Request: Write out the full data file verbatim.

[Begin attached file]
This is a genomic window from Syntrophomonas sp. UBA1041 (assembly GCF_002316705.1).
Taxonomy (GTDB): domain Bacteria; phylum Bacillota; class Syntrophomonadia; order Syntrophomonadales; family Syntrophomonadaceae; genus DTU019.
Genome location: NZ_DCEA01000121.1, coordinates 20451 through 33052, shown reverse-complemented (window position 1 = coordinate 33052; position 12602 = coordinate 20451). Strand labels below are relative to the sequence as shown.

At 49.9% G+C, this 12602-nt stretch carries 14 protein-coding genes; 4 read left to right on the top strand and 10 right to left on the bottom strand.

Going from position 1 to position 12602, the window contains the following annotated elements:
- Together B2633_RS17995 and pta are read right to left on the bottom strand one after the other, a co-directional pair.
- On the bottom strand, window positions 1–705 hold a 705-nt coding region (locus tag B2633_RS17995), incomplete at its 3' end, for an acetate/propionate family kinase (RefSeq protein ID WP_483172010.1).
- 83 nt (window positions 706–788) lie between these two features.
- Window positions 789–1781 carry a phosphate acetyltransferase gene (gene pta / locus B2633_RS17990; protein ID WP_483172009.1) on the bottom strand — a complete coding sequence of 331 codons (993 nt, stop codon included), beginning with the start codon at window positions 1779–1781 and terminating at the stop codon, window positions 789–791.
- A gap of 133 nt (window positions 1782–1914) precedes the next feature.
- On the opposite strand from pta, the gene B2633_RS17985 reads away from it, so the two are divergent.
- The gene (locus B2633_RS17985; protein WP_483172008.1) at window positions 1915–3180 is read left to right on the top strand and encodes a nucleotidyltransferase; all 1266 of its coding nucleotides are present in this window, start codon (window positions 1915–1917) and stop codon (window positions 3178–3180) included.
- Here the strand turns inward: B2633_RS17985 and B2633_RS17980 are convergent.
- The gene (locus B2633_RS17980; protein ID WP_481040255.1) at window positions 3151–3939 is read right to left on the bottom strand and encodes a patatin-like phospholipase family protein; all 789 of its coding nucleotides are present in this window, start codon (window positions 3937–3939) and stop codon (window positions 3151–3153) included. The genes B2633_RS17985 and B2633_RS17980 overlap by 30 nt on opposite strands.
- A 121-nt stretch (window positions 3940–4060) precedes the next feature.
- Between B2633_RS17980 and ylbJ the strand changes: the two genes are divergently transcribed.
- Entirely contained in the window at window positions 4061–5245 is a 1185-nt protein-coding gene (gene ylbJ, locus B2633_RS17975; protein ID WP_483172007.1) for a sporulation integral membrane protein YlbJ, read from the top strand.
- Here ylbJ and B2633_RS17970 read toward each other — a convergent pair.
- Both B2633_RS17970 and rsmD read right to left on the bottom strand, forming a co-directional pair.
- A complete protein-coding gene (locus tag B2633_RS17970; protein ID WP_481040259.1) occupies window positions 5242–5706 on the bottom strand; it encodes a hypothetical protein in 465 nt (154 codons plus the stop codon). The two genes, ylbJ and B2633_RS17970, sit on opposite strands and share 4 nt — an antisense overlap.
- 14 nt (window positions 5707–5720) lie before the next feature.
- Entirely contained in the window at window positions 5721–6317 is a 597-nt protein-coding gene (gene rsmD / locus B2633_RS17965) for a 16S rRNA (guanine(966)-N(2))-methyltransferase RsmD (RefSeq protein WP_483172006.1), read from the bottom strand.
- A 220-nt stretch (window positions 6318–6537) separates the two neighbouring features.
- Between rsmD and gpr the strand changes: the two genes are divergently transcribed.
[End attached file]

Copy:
This is a genomic window from Syntrophomonas sp. UBA1041 (assembly GCF_002316705.1).
Taxonomy (GTDB): domain Bacteria; phylum Bacillota; class Syntrophomonadia; order Syntrophomonadales; family Syntrophomonadaceae; genus DTU019.
Genome location: NZ_DCEA01000121.1, coordinates 20451 through 33052, shown reverse-complemented (window position 1 = coordinate 33052; position 12602 = coordinate 20451). Strand labels below are relative to the sequence as shown.

At 49.9% G+C, this 12602-nt stretch carries 14 protein-coding genes; 4 read left to right on the top strand and 10 right to left on the bottom strand.

Going from position 1 to position 12602, the window contains the following annotated elements:
- Together B2633_RS17995 and pta are read right to left on the bottom strand one after the other, a co-directional pair.
- On the bottom strand, window positions 1–705 hold a 705-nt coding region (locus tag B2633_RS17995), incomplete at its 3' end, for an acetate/propionate family kinase (RefSeq protein ID WP_483172010.1).
- 83 nt (window positions 706–788) lie between these two features.
- Window positions 789–1781 carry a phosphate acetyltransferase gene (gene pta / locus B2633_RS17990; protein ID WP_483172009.1) on the bottom strand — a complete coding sequence of 331 codons (993 nt, stop codon included), beginning with the start codon at window positions 1779–1781 and terminating at the stop codon, window positions 789–791.
- A gap of 133 nt (window positions 1782–1914) precedes the next feature.
- On the opposite strand from pta, the gene B2633_RS17985 reads away from it, so the two are divergent.
- The gene (locus B2633_RS17985; protein WP_483172008.1) at window positions 1915–3180 is read left to right on the top strand and encodes a nucleotidyltransferase; all 1266 of its coding nucleotides are present in this window, start codon (window positions 1915–1917) and stop codon (window positions 3178–3180) included.
- Here the strand turns inward: B2633_RS17985 and B2633_RS17980 are convergent.
- The gene (locus B2633_RS17980; protein ID WP_481040255.1) at window positions 3151–3939 is read right to left on the bottom strand and encodes a patatin-like phospholipase family protein; all 789 of its coding nucleotides are present in this window, start codon (window positions 3937–3939) and stop codon (window positions 3151–3153) included. The genes B2633_RS17985 and B2633_RS17980 overlap by 30 nt on opposite strands.
- A 121-nt stretch (window positions 3940–4060) precedes the next feature.
- Between B2633_RS17980 and ylbJ the strand changes: the two genes are divergently transcribed.
- Entirely contained in the window at window positions 4061–5245 is a 1185-nt protein-coding gene (gene ylbJ, locus B2633_RS17975; protein ID WP_483172007.1) for a sporulation integral membrane protein YlbJ, read from the top strand.
- Here ylbJ and B2633_RS17970 read toward each other — a convergent pair.
- Both B2633_RS17970 and rsmD read right to left on the bottom strand, forming a co-directional pair.
- A complete protein-coding gene (locus tag B2633_RS17970; protein ID WP_481040259.1) occupies window positions 5242–5706 on the bottom strand; it encodes a hypothetical protein in 465 nt (154 codons plus the stop codon). The two genes, ylbJ and B2633_RS17970, sit on opposite strands and share 4 nt — an antisense overlap.
- 14 nt (window positions 5707–5720) lie before the next feature.
- Entirely contained in the window at window positions 5721–6317 is a 597-nt protein-coding gene (gene rsmD / locus B2633_RS17965) for a 16S rRNA (guanine(966)-N(2))-methyltransferase RsmD (RefSeq protein WP_483172006.1), read from the bottom strand.
- A 220-nt stretch (window positions 6318–6537) separates the two neighbouring features.
- Between rsmD and gpr the strand changes: the two genes are divergently transcribed.